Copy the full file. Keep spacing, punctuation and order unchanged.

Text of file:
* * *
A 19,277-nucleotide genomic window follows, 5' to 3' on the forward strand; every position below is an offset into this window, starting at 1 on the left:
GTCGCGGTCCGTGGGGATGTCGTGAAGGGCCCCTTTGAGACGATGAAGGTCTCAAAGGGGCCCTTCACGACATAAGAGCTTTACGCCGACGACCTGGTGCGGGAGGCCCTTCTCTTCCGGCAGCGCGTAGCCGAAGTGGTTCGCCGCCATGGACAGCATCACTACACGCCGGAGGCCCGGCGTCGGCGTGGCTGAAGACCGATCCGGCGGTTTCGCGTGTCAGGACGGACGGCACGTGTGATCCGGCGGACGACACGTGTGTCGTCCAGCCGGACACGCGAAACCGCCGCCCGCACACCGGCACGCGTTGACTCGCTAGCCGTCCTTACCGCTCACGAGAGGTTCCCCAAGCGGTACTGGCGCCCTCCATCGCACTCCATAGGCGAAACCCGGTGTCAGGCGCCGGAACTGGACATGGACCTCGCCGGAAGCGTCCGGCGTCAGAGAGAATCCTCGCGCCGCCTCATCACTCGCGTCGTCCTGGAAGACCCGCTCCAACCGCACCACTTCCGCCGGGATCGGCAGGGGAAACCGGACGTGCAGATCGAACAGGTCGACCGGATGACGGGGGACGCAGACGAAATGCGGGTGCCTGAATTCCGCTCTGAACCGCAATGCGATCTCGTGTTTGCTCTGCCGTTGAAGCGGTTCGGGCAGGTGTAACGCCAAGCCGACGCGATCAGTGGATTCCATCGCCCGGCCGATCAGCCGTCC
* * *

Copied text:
A 19,277-nucleotide genomic window follows, 5' to 3' on the forward strand; every position below is an offset into this window, starting at 1 on the left:
GTCGCGGTCCGTGGGGATGTCGTGAAGGGCCCCTTTGAGACGATGAAGGTCTCAAAGGGGCCCTTCACGACATAAGAGCTTTACGCCGACGACCTGGTGCGGGAGGCCCTTCTCTTCCGGCAGCGCGTAGCCGAAGTGGTTCGCCGCCATGGACAGCATCACTACACGCCGGAGGCCCGGCGTCGGCGTGGCTGAAGACCGATCCGGCGGTTTCGCGTGTCAGGACGGACGGCACGTGTGATCCGGCGGACGACACGTGTGTCGTCCAGCCGGACACGCGAAACCGCCGCCCGCACACCGGCACGCGTTGACTCGCTAGCCGTCCTTACCGCTCACGAGAGGTTCCCCAAGCGGTACTGGCGCCCTCCATCGCACTCCATAGGCGAAACCCGGTGTCAGGCGCCGGAACTGGACATGGACCTCGCCGGAAGCGTCCGGCGTCAGAGAGAATCCTCGCGCCGCCTCATCACTCGCGTCGTCCTGGAAGACCCGCTCCAACCGCACCACTTCCGCCGGGATCGGCAGGGGAAACCGGACGTGCAGATCGAACAGGTCGACCGGATGACGGGGGACGCAGACGAAATGCGGGTGCCTGAATTCCGCTCTGAACCGCAATGCGATCTCGTGTTTGCTCTGCCGTTGAAGCGGTTCGGGCAGGTGTAACGCCAAGCCGACGCGATCAGTGGATTCCATCGCCCGGCCGATCAGCCGTCC